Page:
The FTSE 100 and other global stock markets endured another bruising today amid fears inflation could start galloping away in the US.
The FTSE-100 tumbled more than 2%, losing 169.11 to 6835.23, with markets in Europe suffering similar pain.
Investors are increasingly worried central banks will increase interest rates or rein back on quantitative easing if prices continue to overheat. Wall Street fell sharply after Europe closed last night following data showing US inflation jumped to 4.2%.
UK inflation expectations are currently at their highest levels since 2008.
Stock markets are spooked because if interest rates rise, investors will shift from shares to less risky assets like bonds which have hitherto been bearing hardly any interest.
Calmer heads say inflation is temporary and the Federal Reserve will not move until it sees more proof the job market has recovered.
Asian markets were down this morning, with the Japanese Nikkei 225 off nearly 2% and the Hang Seng and Shanghai Composite both down almost 1% in Hong Kong and China.
As one banker told a canny hedge fund client shorting bonds: “inflation here we come.”
US bonds plunged on rising interest rate expectations, driving yields to six week highs.
Bitcoin was also down, but not for inflationary reasons. Elon Musk blew a hole through its waterline by saying Tesla was suspending allowing the cryptocurrency for car purchases. “We are increasingly concerned about rapidly increasing use of fossil fuels for bitcoin mining and transaction,” he said.
Bitcoin mining is where powerful, energy intensive, computers solve complex mathematical puzzles to create new coins. The system mimics the scarcity and expense of extracting minerals like gold and copper.
The crypto was down 12% over the past 24 hours, at $50,919.
Markets will again today be scrutinising US data as April factory gate prices are issued later . These show how producers are pricing their goods to retailer and other consumer-facing businesses and tend to be a good forward indicator of inflation.
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In March the US PPI came in at 4.2% - the highest since 2011 and April numbers are expected to come in at 5.8% after big rises in the cost of raw materials like copper.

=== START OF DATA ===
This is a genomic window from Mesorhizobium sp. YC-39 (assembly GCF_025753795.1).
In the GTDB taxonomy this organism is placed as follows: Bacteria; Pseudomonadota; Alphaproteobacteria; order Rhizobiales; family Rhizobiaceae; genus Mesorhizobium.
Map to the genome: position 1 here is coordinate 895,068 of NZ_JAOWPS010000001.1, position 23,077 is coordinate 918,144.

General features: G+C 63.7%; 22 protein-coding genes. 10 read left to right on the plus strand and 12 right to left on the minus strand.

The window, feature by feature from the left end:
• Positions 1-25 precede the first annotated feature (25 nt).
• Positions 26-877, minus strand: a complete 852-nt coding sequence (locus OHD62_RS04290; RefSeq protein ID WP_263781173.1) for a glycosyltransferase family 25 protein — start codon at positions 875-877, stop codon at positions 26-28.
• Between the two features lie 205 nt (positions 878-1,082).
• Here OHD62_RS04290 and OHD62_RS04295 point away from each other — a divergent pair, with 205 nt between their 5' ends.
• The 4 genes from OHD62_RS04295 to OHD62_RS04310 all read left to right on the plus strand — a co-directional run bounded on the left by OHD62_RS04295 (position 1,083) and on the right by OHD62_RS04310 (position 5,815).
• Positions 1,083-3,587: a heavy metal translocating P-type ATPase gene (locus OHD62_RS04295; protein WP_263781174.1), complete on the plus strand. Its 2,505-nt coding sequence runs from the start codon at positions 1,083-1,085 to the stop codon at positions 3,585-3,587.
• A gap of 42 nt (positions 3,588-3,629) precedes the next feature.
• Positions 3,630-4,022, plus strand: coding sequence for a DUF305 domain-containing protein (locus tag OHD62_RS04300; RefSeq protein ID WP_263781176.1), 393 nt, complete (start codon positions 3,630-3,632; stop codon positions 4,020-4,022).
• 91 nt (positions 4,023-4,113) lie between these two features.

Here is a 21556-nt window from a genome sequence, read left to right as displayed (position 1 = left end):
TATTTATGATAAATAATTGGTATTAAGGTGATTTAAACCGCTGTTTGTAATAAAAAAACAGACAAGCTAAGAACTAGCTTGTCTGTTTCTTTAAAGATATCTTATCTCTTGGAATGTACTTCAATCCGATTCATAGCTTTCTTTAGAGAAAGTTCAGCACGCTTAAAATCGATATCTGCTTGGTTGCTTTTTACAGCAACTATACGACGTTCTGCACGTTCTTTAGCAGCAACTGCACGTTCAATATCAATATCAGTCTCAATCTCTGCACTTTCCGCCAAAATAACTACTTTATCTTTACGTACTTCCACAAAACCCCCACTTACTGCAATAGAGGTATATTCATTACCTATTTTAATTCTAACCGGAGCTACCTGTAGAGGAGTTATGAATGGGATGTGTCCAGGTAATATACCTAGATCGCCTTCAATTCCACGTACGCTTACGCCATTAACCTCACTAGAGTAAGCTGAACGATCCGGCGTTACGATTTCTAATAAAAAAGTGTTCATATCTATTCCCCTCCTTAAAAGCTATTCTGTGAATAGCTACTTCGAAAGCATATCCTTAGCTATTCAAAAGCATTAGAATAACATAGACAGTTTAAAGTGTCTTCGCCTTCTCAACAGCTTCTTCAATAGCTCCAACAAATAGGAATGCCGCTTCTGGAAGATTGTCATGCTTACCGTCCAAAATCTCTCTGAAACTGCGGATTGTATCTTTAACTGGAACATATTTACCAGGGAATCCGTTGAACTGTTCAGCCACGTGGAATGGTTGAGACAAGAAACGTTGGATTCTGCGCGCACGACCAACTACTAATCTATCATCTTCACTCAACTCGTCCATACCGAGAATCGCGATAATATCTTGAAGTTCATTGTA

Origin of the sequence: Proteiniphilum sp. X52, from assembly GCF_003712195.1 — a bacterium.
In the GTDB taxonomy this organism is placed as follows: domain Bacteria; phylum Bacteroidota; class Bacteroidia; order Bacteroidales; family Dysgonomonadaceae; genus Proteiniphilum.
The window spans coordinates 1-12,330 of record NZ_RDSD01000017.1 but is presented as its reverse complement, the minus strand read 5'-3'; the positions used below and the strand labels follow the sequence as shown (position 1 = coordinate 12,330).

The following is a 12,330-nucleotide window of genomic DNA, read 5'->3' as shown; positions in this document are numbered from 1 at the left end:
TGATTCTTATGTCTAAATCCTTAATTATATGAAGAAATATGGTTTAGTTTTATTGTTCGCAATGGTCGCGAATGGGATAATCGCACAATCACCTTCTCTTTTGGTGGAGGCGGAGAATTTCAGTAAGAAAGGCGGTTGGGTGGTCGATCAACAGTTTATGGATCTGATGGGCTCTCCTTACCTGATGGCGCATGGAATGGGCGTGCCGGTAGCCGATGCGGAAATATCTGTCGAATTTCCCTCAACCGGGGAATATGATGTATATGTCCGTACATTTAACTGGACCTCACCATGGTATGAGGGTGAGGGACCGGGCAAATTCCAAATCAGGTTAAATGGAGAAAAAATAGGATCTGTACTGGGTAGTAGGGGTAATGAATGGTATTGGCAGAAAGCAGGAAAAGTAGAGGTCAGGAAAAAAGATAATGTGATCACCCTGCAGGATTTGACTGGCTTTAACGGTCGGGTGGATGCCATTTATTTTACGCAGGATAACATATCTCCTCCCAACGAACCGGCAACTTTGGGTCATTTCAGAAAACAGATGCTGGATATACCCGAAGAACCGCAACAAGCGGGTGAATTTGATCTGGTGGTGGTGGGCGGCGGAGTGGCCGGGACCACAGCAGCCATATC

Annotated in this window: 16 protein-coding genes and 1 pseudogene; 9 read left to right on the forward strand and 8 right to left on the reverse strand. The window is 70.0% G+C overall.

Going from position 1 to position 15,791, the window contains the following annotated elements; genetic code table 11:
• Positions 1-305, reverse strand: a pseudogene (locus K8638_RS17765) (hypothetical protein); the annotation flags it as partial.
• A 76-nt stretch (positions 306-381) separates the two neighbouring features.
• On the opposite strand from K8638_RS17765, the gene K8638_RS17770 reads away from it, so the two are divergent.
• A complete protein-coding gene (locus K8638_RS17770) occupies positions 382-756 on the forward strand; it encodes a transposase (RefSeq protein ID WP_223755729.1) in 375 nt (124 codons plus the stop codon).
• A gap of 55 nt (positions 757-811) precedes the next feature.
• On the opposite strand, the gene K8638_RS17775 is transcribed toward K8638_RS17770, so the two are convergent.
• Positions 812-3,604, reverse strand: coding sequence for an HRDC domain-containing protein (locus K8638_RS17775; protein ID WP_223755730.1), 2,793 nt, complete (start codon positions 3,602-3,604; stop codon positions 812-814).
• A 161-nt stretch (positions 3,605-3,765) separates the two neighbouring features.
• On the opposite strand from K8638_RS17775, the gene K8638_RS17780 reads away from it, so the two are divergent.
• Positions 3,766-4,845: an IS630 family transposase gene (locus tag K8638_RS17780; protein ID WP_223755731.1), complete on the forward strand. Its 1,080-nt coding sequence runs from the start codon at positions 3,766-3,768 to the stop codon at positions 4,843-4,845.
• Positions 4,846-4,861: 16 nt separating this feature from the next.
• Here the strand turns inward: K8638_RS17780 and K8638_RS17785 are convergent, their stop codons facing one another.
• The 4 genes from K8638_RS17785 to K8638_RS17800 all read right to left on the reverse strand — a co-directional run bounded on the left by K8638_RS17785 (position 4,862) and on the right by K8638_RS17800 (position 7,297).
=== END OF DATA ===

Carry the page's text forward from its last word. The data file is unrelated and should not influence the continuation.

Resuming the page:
Shares in Burberry crashed 8% on fears that profit margins will be hit as it starts investing again now Covid is past its worst phase.
Bunzl, the packaging giant, fell 2% after the Financial Times revealed that the boss of the Tulchan City PR company, Lord Feldman, lobbied a Cabinet official for it to win PPE contracts while also advising health minister Lord James Bethell last Spring. FTSE 100-listed Bunzl is an important client of Tulchan.
An email chain allegedly proving Feldman’s lobbying was obtained by the Good Law Project, which has issued legal challenges over governmnet PPE procurement and the lack of proper tenders.
Lord Feldman said he was simply trying to support the government in finding PPE for the NHS at a time of crisis. His emails to the civil servant said Bunzl was under pressure to send PPE elsewhere, suggesting the UK would lose out on precious supplies.
On an ordinary day, NatWest shares could have risen after an upgrade from Sell to Hold from Investec’s respected analyst Ian Gordon. Instead, it was pulled down by the general market meltdown.
Shares in the bank have increased 7% in the past fortnight, but Gordon says that’s not enough to correct its underperformance relative to its peers.
NatWest disappointed investors by not upgrading its profit guidance and missing City expectations with its first quarter results but Gordon reckons those shorting the stock should change tack.
That said, he still prefers Barclays as a Buy in the banking sector.
Biggest fallers of the day were Burberry, while Hargreaves Lansdown, Prudential and Anglo American all fell 5%.
Risers were 3i, Pershing Square and Aveva which all managed a 1% rise. 3i was boosted by figures showing its investee companies put in a decent performance during the Covid chaos.
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